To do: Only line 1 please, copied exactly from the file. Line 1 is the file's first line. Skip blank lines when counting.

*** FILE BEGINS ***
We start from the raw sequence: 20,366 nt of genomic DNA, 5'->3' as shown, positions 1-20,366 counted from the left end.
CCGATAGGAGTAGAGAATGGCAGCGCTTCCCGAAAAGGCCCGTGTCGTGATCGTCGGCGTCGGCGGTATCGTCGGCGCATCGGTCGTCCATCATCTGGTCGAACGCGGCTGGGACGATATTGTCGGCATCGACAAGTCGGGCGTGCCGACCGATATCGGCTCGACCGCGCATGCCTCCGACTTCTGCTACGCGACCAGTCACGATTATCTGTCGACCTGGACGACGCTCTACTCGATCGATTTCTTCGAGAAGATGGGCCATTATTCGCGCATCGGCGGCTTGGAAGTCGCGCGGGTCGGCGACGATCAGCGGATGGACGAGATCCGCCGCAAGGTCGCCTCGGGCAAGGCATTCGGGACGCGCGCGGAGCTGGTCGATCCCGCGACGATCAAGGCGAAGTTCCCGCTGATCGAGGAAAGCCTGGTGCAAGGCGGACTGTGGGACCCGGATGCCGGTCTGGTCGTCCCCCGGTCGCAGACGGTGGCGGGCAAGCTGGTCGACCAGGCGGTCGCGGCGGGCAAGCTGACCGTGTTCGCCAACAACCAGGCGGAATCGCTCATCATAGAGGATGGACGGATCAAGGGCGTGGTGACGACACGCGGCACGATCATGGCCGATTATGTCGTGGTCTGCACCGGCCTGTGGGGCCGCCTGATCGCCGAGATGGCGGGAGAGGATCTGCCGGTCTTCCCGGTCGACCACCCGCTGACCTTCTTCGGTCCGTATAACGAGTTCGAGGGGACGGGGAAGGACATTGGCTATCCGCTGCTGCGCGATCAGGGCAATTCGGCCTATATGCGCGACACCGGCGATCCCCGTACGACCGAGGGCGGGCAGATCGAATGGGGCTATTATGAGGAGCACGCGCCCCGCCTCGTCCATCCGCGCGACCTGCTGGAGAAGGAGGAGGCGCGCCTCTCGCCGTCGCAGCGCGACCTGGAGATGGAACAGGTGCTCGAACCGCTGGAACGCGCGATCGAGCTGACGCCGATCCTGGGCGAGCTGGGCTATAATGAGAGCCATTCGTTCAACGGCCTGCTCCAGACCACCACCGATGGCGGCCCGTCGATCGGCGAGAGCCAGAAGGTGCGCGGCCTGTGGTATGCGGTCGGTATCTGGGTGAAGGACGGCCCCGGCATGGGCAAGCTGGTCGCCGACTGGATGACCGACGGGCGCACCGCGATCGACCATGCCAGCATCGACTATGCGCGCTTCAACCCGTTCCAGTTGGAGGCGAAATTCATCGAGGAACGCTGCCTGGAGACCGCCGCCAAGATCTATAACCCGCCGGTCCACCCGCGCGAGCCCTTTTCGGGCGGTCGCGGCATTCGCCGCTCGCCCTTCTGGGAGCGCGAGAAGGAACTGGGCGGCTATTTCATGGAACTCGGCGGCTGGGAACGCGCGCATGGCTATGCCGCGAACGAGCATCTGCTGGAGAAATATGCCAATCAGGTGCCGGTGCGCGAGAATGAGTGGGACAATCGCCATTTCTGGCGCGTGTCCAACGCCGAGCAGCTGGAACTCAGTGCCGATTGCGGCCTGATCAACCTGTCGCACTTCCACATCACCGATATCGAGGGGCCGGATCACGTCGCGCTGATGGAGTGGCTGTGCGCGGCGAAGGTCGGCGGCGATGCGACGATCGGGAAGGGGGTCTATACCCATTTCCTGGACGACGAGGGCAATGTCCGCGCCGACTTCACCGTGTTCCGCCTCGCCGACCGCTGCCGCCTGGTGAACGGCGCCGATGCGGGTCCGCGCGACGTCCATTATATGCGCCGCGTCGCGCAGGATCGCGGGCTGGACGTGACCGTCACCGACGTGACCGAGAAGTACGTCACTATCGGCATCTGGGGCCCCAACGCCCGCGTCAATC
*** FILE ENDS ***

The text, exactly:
We start from the raw sequence: 20,366 nt of genomic DNA, 5'->3' as shown, positions 1-20,366 counted from the left end.